They can be misinterpreted 

Shorthand terms cannot provide a full and complete description of the meaning of the whole. This can be helpful because it takes debate out of the less important features of the topic – but it also exposes it to misunderstanding (of scope or aims) and even hijack.

One of the business waves of the 1990’s, ‘re-engineering’ fell foul of this. The core idea of working on the effectiveness and efficiency of cross-business processes was lost in the wider issues and consequences of restructuring, downsizing and hollowing-out leading to considerable resistance in many organisations to some otherwise valuable tools for improvement which struggled to be extricated from the other topics.

They can mis-scope change

A name creates boundaries as it focuses on certain aspects of an initiative. Yet sometimes these boundaries might not be clear at the start of the idea. Once established though, boundaries are difficult to move. The impact can be to unduly limit or even divert attention from the core.

This can be particularly true in organisations where strategic initiatives (e.g. a vision or important themes, like quality or service) are launched. It can be especially important to ensure that names do not carry different pre-existing meanings or implications.

Acquiring a name brings with it the values that it was associated with rather than the values that you would ideally like to attribute to it. It is very easy to become a prisoner of the identity of a name. I once ran an initiative looking at excellent customer service, something that you would think is quite clearly focused. However, it struggled to engage those in the after-sales area who saw only the spares fulfilment and repair/replacement as customer service and struggled to see the wider approach to customer centricity, let alone enquiries, sales support and complaints areas as constituent parts of the idea.

Three factors to consider before naming 

The choice of and use of a name is more art than science. Yet much of its value is tied to the breadth, shape and nature of the stakeholders that sit around whatever topic is under consideration. This is where forethought is needed.

With this in mind, here are three factors to weigh up in the decision:

Timing the need for broader support

When advancing a vision of what might be, especially a vision with many components, progress can sometimes be easiest through selecting specific projects or work that can be justified on their own merit. In these cases there is little to be gained by pushing for a wider name and exposing progress to debate and challenge.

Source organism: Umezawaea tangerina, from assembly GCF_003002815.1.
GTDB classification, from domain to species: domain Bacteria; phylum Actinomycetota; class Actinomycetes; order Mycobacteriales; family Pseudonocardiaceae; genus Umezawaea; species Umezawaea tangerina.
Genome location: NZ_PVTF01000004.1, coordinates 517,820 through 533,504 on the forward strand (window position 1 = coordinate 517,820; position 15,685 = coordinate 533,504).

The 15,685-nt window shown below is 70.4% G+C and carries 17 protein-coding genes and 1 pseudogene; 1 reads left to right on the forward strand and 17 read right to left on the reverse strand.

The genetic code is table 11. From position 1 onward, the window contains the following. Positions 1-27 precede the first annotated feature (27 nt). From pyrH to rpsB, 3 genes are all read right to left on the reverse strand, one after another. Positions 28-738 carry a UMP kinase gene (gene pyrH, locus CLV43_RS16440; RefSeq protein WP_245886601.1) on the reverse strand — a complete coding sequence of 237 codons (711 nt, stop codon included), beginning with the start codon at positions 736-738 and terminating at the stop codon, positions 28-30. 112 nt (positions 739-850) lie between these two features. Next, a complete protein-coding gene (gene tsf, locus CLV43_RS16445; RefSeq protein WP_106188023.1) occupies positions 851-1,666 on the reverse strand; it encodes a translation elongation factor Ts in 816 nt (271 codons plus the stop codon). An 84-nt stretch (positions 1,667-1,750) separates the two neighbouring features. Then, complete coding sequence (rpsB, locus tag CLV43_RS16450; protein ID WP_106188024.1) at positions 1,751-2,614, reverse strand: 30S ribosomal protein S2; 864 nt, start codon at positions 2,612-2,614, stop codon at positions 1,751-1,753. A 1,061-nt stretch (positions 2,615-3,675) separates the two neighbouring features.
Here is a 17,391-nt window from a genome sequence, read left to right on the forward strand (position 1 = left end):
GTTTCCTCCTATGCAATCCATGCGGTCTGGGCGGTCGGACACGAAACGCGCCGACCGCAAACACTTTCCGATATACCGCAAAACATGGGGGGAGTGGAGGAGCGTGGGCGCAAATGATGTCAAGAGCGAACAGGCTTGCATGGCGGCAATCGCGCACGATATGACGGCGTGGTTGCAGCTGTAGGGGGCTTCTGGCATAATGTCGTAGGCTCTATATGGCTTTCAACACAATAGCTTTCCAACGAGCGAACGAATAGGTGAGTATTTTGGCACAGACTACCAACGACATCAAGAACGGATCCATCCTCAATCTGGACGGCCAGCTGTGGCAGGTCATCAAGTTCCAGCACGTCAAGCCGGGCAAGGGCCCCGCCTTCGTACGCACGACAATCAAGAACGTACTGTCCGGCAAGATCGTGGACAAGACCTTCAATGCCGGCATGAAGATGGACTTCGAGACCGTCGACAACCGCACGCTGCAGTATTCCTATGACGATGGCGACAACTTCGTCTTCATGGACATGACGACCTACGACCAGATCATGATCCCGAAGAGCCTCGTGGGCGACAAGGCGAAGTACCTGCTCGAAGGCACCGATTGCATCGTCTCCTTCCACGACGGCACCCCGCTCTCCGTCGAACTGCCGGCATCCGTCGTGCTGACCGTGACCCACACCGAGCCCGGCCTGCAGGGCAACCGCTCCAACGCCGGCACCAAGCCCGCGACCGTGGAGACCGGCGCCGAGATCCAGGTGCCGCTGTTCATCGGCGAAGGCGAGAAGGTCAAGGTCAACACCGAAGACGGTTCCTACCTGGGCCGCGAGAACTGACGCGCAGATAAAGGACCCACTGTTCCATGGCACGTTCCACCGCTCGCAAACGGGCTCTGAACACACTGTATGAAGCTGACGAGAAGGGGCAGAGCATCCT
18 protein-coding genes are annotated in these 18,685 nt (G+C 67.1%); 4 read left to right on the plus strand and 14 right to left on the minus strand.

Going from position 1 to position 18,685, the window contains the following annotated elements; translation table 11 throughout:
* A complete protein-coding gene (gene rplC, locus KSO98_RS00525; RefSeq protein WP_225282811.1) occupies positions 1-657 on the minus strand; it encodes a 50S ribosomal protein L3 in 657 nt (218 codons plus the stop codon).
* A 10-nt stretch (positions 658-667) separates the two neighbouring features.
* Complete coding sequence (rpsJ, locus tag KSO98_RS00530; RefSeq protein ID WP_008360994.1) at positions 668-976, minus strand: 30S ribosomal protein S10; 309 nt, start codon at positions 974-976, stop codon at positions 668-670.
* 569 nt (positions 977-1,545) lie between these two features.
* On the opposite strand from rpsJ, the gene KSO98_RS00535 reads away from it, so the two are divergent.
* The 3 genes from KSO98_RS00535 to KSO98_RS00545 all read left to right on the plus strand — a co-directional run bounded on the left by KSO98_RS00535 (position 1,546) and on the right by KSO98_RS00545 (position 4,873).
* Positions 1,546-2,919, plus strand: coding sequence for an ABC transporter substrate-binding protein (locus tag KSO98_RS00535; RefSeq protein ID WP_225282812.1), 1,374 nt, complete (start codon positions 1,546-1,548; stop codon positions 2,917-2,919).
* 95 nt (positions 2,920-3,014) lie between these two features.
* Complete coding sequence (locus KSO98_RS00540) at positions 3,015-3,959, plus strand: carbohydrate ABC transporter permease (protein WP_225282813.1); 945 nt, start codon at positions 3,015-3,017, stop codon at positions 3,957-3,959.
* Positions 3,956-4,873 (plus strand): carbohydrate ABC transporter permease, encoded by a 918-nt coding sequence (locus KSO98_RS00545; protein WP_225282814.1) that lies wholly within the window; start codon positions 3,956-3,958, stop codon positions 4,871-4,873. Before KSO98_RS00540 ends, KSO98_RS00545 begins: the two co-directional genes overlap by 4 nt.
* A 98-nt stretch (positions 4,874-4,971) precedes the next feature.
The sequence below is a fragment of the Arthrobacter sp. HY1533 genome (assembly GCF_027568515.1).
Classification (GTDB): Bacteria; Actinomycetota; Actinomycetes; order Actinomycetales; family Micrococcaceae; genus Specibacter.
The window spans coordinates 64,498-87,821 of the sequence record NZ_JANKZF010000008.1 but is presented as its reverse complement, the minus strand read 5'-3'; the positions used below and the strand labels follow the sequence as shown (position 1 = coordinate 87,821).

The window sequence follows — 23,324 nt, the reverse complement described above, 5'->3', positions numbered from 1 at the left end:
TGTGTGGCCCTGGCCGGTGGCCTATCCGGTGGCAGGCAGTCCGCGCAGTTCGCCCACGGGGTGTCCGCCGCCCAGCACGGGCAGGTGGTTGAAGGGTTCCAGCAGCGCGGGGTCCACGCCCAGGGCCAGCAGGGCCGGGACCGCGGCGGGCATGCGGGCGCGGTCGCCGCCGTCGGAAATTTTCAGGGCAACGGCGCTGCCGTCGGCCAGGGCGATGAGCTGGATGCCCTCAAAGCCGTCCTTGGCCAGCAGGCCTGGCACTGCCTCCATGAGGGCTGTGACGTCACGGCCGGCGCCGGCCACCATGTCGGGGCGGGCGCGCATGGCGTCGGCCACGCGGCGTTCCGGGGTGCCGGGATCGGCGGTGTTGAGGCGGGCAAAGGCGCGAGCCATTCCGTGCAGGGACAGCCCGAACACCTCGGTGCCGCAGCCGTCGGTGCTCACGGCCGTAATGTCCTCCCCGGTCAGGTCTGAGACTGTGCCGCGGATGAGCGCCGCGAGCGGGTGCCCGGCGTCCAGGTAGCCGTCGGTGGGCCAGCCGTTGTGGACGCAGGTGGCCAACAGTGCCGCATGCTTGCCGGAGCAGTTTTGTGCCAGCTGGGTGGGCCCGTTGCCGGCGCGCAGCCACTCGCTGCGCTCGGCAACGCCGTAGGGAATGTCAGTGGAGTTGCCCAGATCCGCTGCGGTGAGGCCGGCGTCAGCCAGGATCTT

However, if there is too little incentive for movement around specific initiatives or progress demands broader support from stakeholders who cannot readily be engaged in the smaller projects then the timing may be right to find a suitable name or label to build a bigger case for change.

This could be seen in last year’s COP discussions on bio-diversity where previous progress has been slow and diffuse despite the pressing need to address the wider topic. This time round though the adoption of ‘30×30’ (30% of planet protected by 2030) helped to crystallise the political support needed to close an agreement.

The value of broadband communications 

Some initiatives can be advanced readily in 1:1 or small scale dialogues that enable the full details of an idea or argument to be discussed and agreements secured. In other cases, the number of stakeholders or the context prevent this approach from being successful. 

In these instances, there is more value to be unlocked by branding a proposition, which can help open up multiple communications routes, engage a wider constituency and build support and ideas that might help progress.

The clarity of the proposition and its scope 

Where the proposition is not clear and well-scoped, or further experience and data is needed to shape and validate it then it is less likely to benefit from a name at this moment. It is often better to leave explanation in a long form format until further experience is gathered. It can be worth the wait.

To provide an appropriate name with the right values and impact sometimes makes this a task that itself takes time. The choice around a strong new corporate brand demands a wealth of understanding of the attributes that will be built upon and the target audiences in order to make it a success. A similar challenge faces a significant initiative in an organisation.


These factors are worth considering when you are tempted to come up with a catchy and hopefully sticky soundbite to label a programme, idea, method or aim.

However, in life it is not always under your control because as many people discover you don’t have to own an initiative to give it a name – anyone can. This is worth remembering. Whatever the decision to be made on labelling a change initiative, makes sure that it is based on a good understanding of all the stakeholders. Otherwise your ‘special military operation’ might become a war.